What complicates things more, production methods get more hazardous at higher levels of market demand. With rising prices, the technologies and wells that were never exploited or previously abandoned as unfeasible and too dangerous are suddenly getting back in the game. Just like our fracking, I bet UK will soon increase drilling in the Northern Sea.

Most people understand the laws of supply and demand and how the oil market works, but this is often either simplified or mystified, while some believe that the president and the ruling parties (or the CIA or Vatican or the little green men, you name it) are controlling the prices of oil in the USA. Although there have always been some efforts to keep the prices where they seemingly benefit the nation or those able to influence the price (particularly when our president and vice president were from the oil industry), oil prices went out of control in the year 2000 when oil speculation began on Wall Street.

The only effort we can expect from the oil lobby is to keep the prices beyond control, and the only hickups in the price gallop to beyond $5 per gallon happen when prices rise too quickly and change global profitability math which kills some businesses (huge amounts worldwide), and temporarily lowers the demand and consumption, sometimes even bringing the price temporarily back to a bearable level (like in 2008 when the gas price in the US slid from close to $5 to under $2 per gallon). But these are just rebounding waves of a rising tide and in this world cheap gas will soon be found only in our dreams of the past, but perhaps that’s not so bad.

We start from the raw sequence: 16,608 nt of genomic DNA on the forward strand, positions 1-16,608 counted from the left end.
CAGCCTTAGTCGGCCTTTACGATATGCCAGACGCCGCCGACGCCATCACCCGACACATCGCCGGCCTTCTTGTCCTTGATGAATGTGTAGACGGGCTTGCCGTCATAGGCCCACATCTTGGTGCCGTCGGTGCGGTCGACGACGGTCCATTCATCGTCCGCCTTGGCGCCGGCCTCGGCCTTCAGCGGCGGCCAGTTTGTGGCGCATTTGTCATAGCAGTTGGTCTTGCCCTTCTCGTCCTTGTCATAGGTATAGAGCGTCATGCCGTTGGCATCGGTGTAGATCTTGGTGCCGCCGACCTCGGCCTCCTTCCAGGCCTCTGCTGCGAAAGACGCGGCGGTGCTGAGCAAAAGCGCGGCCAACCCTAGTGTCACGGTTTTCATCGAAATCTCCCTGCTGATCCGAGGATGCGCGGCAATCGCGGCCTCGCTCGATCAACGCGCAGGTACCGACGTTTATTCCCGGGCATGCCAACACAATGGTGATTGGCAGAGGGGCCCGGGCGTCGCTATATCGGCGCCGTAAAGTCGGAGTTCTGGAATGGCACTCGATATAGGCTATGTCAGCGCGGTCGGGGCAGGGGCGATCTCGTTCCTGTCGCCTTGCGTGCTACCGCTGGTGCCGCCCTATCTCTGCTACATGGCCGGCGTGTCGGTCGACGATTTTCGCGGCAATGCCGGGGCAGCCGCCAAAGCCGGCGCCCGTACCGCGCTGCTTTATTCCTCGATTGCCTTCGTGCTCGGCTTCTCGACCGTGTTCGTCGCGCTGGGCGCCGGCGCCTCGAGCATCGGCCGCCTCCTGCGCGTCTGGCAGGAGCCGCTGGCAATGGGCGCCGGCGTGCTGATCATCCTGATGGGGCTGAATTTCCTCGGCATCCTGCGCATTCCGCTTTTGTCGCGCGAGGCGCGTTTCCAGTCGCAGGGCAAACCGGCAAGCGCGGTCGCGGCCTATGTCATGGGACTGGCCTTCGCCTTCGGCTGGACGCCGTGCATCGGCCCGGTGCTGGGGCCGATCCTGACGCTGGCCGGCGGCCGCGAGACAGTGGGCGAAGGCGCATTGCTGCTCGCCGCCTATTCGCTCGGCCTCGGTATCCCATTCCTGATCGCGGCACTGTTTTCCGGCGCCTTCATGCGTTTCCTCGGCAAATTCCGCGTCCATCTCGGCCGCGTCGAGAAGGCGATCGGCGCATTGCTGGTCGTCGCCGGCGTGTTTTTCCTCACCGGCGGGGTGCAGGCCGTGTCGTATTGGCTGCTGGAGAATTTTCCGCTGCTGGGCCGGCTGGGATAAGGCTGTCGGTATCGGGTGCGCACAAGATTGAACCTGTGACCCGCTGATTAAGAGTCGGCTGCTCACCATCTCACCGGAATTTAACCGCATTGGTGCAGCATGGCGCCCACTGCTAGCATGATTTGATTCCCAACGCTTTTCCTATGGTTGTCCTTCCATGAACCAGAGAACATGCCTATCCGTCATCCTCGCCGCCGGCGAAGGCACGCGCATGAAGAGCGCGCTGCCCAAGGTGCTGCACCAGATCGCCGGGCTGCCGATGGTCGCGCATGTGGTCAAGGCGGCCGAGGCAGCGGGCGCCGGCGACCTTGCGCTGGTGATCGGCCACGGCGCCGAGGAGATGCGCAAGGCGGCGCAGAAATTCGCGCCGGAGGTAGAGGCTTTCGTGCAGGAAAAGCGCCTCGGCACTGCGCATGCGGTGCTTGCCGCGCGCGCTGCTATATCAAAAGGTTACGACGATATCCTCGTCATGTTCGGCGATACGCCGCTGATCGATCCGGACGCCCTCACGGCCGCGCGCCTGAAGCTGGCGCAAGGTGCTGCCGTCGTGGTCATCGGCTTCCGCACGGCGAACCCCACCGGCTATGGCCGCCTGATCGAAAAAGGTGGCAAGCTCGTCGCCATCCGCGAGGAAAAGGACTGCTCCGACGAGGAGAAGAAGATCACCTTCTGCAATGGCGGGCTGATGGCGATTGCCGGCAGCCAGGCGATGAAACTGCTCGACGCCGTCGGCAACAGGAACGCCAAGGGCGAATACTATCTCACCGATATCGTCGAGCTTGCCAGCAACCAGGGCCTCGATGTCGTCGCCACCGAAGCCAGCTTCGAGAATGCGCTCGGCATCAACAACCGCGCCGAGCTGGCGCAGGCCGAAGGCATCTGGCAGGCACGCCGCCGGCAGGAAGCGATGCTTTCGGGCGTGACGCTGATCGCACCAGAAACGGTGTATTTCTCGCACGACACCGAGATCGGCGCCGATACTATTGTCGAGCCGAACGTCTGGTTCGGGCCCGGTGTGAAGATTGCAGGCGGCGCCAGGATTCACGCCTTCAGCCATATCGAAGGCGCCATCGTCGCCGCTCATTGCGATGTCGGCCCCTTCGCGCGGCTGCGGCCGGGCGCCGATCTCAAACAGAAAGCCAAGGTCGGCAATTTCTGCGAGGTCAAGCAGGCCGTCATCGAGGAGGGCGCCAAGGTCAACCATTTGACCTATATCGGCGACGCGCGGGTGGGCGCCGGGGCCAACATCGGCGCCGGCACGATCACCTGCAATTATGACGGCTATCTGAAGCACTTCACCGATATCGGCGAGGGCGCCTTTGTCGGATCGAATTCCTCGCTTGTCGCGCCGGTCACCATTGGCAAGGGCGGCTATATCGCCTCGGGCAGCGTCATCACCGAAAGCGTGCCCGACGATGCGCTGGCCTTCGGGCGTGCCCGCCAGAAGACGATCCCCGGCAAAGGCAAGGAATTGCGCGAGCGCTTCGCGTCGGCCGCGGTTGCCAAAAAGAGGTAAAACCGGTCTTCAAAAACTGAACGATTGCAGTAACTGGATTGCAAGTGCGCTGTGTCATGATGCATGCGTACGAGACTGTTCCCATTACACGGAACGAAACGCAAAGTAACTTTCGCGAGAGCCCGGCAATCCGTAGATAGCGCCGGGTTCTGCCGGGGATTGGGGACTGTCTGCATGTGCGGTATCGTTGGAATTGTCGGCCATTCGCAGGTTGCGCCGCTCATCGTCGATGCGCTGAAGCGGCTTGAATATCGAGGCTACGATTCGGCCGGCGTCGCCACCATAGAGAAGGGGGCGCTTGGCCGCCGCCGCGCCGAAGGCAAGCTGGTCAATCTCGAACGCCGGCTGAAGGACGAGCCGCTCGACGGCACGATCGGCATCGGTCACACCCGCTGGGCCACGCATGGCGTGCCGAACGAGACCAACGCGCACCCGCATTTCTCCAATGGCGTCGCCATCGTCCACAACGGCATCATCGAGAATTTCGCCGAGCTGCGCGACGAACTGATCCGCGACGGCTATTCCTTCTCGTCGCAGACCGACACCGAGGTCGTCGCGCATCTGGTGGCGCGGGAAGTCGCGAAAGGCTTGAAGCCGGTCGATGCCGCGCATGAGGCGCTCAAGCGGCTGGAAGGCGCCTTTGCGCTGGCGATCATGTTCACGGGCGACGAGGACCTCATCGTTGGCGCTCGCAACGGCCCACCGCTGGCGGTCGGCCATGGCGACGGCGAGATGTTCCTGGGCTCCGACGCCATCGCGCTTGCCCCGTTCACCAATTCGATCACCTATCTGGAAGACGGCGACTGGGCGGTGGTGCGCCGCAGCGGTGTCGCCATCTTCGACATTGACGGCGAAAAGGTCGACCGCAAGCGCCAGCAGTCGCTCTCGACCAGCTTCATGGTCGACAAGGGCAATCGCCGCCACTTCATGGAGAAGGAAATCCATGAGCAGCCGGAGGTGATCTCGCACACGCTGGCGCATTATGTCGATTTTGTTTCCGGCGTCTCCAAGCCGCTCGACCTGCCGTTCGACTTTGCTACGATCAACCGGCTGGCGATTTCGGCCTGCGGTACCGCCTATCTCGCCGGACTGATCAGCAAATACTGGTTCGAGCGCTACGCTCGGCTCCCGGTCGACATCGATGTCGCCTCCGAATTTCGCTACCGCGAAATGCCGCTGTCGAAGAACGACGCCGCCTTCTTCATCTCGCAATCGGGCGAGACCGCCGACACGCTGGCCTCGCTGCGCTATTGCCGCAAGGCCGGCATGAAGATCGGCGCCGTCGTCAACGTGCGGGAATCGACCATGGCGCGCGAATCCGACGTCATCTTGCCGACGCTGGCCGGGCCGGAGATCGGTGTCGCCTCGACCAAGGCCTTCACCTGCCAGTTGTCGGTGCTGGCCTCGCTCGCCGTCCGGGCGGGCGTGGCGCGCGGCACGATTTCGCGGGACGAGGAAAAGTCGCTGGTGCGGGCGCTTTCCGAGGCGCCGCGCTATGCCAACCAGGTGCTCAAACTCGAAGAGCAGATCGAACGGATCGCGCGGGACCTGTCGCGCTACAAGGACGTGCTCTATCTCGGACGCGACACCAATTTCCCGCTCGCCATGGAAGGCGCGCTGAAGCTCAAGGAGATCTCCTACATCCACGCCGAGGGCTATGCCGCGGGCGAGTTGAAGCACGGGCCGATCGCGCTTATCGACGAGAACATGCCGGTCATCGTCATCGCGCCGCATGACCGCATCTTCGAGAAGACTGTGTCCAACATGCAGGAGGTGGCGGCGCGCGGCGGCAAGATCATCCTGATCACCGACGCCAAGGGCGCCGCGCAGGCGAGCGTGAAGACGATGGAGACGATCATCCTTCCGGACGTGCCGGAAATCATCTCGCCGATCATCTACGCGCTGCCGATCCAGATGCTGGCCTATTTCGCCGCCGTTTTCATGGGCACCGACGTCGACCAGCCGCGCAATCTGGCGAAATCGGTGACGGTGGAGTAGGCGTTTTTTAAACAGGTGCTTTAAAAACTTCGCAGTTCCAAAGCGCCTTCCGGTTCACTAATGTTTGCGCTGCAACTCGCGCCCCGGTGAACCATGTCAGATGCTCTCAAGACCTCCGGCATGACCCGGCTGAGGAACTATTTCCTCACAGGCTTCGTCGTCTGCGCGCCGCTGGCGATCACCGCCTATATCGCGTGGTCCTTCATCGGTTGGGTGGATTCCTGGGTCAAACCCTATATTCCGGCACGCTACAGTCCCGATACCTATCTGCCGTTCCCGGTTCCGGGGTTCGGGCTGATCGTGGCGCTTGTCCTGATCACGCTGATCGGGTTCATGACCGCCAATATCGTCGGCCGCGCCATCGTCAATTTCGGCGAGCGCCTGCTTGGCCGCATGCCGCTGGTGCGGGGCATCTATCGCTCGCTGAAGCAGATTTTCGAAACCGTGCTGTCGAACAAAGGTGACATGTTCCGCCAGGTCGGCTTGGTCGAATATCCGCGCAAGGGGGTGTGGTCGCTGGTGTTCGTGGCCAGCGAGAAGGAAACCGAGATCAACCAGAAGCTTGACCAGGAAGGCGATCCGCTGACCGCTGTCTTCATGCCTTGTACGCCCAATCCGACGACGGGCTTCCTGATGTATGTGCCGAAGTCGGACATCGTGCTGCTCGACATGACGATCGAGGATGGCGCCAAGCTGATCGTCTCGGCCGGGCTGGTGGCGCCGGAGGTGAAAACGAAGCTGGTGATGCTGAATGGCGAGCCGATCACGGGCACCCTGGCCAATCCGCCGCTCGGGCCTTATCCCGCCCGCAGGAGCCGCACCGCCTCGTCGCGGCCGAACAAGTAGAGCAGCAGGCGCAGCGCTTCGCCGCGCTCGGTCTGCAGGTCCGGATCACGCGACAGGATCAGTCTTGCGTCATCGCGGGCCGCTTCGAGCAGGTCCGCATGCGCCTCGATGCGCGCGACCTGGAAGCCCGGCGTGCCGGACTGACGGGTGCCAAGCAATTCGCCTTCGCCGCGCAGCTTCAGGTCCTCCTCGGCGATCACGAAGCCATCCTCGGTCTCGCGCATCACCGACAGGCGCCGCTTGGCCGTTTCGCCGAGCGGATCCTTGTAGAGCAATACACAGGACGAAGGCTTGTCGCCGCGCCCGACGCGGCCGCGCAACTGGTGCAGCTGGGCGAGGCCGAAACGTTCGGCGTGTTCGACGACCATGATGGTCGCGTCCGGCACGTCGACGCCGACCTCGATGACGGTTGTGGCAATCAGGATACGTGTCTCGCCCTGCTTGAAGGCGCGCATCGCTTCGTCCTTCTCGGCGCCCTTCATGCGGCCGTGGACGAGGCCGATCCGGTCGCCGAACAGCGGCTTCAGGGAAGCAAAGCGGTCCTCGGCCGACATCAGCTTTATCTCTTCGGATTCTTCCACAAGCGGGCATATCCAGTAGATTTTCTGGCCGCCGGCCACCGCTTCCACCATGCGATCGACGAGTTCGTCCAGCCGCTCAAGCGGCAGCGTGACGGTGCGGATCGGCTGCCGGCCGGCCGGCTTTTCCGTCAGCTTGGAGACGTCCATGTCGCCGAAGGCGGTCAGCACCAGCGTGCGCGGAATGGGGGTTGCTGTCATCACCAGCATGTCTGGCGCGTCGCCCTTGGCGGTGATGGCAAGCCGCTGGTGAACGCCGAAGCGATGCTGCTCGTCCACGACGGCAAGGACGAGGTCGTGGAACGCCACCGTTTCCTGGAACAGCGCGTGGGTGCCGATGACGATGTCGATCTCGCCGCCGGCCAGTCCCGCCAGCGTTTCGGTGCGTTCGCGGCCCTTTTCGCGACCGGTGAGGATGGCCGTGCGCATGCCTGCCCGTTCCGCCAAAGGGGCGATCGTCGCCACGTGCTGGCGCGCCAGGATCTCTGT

The global demand for energy is constantly increasing because of worldwide industrialization and also because the Indian and Chinese middle class now want their long-deserved “American” dream of owning a car and a house. I am an optimist because their rising standards of living will make gas prices rise far beyond the current $5 per gallon in the USA or $10 in Europe. Yes, if you didn’t know, Europeans pay about twice as much as Americans for gas and that’s why they may become energy independent far earlier than us. Believe or not, I smile when I see the gas prices grow. Why? Do I own an oil rig?

No, I smile because the enormous economic pressure and growing demand for cheaper energy may finally give alternative energy solutions the boost they need to prevail. This kind of energy can’t be very cheap in the beginning, but all it needs is to become more profitable than oil and capital will start pouring in in huge investments, driving more innovations and breakthroughs. If we start burning hydrogen instead of gas, the combustion in our cars will produce harmless steam instead of carbon and sulfur dioxide. Or if we power all roads with electricity, they can be fed from a variety of sources and it will get us to zero emissions. If Humanity succeeds in widespread harnessing of clean and cheaper renewable energy, we hopefully won’t deliver a future death sentence to our offspring with excessive carbon emissions.

But these are only hopes of a concerned dad and there’s still too much money and too many subsidies in the oil game, making it seemingly cheaper. The problem with oil-focused innovators, economists, industrial executives, lobbyists and governments is that they don’t know how to think out of their seemingly cozy box and their only solution to energy shortages is still just “drill baby drill”! Reminds me of the old saying – if you only have a hammer, every problem looks like a nail.